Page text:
Cri­sis over for buy­ers who get into the home mar­ket


Cut­ting down on hol­i­days and week­end drinks with friends to keep up with the mort­gage on his first home wasn’t al­ways easy for ac­coun­tant Hadi Prayoga.

But he doesn’t re­gret the sac­ri­fices that en­abled him to get into the Syd­ney prop­erty mar­ket and build wealth in the city’s hous­ing boom, in­stead of pay­ing rent that he sees as “dead money”.

Mr Prayoga, 30, is part of a gen­er­a­tion of post-cri­sis home buy­ers that the Re­serve Bank sin­gled out this week as be­ing in bet­ter fi­nan­cial shape than renters once they man­aged to take the plunge.

The RBA ac­knowl­edged wor­ries about ris­ing lev­els of house­hold debt — even as po­ten­tial in­ter­est rate rises loom that could put pres­sure on stretched mort­gage hold­ers — while also high­light­ing sur­pris­ing bright spots in first-home buy­ers’ fi­nan­cial health.

Those who bought their first home be­tween 2008 and 2014 were more likely to be sat­is­fied with their fi­nan­cial sit­u­a­tion than renters, the RBA said in a re­port ti­tled “The Prop­erty Lad­der af­ter the Fi­nan­cial Cri­sis: The First Step is a Stretch but Those Who Make It Are Do­ing OK”.

Post-cri­sis first-home buy­ers were also more likely to feel sat­is­fied with their fi­nances than those who bought their first home be­fore 2007, the RBA said.

They were less likely to make late mort­gage re­pay­ments or ask for fi­nan­cial help than first-home buy­ers in pre­vi­ous years.

Af­ter buy­ing his two-bed­room apart­ment in Maroubra, in Syd­ney’s south­east, with the help of his par­ents in 2009, Mr Prayoga worked hard to pay down his debts to the bank and his fam­ily.

He is glad to have made the de­ci­sion to buy rather than rent, and now to fund a start-up busi­ness he is sell­ing his home through Cen­tury 21.

“I grabbed this op­por­tu­nity when I was 22 and now that I need more cap­i­tal I have it,” Mr Prayoga said. “I was quite lucky be­cause I was be­ing guided by my fa­ther … Now that I’m pay­ing off my own mort­gage I don’t see it as dead money.”

First-home buy­ers have been com­ing back into the mar­ket more re­cently af­ter east coast state govern­ments of­fered stamp duty sav­ings, with ABS data show­ing the pro­por­tion of loans to firsthome buy­ers hit its high­est point in four years in July.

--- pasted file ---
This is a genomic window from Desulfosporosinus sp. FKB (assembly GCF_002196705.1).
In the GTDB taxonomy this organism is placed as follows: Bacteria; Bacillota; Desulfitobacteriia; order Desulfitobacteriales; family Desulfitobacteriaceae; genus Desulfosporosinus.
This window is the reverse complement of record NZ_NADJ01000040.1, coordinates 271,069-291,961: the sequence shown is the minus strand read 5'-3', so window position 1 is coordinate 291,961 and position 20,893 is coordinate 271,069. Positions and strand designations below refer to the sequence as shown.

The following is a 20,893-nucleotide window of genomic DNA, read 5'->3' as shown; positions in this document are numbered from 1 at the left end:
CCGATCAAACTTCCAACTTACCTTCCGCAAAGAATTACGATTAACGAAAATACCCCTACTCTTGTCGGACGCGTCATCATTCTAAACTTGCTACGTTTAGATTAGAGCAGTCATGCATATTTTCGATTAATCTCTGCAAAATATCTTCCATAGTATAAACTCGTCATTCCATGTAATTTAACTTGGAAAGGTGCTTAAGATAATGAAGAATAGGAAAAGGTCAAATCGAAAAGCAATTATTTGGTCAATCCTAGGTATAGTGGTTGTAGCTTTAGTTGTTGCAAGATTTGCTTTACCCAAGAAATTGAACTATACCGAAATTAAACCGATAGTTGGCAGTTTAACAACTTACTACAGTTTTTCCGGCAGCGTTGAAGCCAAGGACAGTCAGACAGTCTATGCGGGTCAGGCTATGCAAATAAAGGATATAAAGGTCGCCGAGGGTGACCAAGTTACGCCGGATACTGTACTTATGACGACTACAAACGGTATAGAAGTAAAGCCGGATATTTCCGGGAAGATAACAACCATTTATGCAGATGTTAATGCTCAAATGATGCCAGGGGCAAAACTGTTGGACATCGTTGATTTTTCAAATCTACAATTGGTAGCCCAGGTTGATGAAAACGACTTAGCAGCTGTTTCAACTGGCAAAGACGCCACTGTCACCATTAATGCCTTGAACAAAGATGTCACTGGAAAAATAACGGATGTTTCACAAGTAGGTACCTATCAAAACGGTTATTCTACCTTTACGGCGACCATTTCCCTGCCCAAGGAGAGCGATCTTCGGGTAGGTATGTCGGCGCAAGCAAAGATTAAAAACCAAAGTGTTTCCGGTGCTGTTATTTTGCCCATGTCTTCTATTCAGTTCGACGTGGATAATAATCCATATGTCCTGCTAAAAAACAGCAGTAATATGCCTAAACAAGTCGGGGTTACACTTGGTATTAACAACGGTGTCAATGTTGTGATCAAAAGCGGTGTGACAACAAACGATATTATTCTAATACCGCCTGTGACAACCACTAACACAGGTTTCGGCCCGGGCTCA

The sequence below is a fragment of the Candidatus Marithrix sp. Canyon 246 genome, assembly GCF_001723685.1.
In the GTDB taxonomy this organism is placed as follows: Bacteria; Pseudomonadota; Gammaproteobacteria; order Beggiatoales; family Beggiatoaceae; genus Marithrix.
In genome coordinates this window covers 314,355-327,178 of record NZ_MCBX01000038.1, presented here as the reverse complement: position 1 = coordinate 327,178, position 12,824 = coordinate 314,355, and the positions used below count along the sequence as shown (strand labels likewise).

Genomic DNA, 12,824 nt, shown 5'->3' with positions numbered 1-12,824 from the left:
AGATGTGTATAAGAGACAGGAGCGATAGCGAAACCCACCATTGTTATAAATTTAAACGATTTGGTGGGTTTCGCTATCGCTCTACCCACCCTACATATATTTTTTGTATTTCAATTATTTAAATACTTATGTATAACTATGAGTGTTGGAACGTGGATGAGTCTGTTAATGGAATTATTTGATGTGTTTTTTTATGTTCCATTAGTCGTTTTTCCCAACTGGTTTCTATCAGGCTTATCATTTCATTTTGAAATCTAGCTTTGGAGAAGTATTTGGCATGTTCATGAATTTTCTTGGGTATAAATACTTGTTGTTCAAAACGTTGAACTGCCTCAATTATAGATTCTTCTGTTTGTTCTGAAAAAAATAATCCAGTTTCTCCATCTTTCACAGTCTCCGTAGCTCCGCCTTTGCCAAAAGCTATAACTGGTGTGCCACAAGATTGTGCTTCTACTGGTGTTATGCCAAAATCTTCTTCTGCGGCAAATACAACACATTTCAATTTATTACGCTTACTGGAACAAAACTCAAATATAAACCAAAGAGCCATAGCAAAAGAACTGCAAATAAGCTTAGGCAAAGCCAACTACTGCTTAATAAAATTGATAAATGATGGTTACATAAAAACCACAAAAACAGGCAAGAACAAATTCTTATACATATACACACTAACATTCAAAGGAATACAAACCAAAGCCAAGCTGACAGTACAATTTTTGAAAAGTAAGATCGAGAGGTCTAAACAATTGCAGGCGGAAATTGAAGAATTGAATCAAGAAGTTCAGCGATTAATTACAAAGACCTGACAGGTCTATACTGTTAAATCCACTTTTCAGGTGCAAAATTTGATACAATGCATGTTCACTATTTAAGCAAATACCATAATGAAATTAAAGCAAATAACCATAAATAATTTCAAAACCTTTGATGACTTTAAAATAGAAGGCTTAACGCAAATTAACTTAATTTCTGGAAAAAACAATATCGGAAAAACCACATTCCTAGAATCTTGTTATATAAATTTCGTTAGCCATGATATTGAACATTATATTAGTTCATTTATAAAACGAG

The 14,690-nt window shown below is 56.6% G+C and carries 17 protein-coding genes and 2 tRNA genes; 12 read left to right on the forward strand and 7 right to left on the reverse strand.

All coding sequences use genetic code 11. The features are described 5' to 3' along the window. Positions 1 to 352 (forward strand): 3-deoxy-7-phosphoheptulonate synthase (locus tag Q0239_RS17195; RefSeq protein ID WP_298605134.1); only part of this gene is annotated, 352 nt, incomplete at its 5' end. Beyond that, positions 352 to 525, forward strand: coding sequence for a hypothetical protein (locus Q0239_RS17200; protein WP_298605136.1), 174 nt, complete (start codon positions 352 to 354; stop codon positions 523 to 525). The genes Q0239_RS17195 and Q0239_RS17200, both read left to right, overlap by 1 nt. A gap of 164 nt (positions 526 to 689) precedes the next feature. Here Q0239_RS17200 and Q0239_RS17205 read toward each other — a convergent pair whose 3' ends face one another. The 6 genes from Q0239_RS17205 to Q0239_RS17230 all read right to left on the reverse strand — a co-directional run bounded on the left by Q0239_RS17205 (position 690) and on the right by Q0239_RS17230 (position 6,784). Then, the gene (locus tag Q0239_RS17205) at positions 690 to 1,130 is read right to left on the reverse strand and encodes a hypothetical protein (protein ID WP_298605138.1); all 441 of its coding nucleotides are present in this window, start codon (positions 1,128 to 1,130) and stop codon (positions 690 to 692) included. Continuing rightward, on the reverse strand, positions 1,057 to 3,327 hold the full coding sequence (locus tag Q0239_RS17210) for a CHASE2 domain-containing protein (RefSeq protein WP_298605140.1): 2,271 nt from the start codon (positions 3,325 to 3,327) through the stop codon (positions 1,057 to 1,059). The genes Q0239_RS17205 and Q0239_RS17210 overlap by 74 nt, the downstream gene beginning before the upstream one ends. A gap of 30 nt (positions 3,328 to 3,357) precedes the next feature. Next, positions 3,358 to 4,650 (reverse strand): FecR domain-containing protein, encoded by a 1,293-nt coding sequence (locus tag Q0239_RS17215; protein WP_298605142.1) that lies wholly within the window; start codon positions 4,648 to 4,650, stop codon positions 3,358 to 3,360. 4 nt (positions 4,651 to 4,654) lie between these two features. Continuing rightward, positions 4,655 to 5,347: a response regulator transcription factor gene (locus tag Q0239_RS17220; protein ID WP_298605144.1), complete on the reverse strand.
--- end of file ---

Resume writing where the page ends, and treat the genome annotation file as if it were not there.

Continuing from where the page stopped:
Cen­tury 21 agent Nick Pap­pas has no­ticed a rise in first-home buy­ers “gen­uinely look­ing”. “With what the gov­ern­ment’s been do­ing that’s prob­a­bly helped them to get into the mar­ket­place,” he said.

The RBA ac­knowl­edged the dif­fi­culty of get­ting into the prop­erty mar­ket. “Our re­sults sup­port the hy­poth­e­sis that higher hous- ing prices have crowded out po­ten­tial first-home buy­ers from the mar­ket,” re­port au­thors John Si­mon and Tahlee Stone wrote.

The bank warned that firsthome buy­ers were tak­ing on more debt than in the past as hous­ing prices had out­paced in­comes.

The RBA found that some buy­ers who re­ceived help from their par­ents were more likely to face cash­flow prob­lems than those who had the dis­ci­pline to save the money them­selves.

Aus­tralia’s house­hold debt is one fac­tor in fo­cus for the RBA as it pre­pares to lift in­ter­est rates from his­toric lows. Rates are likely to start ris­ing around the De­cem­ber quar­ter of next year, said AMP Cap­i­tal chief econ­o­mist Shane Oliver and this will “have a fur­ther damp­en­ing im­pact on the prop­erty mar­ket”.


Hadi Prayoga out­side his Syd­ney apart­ment: ‘Now that I’m pay­ing off my own mort­gage I don’t see it as dead money’

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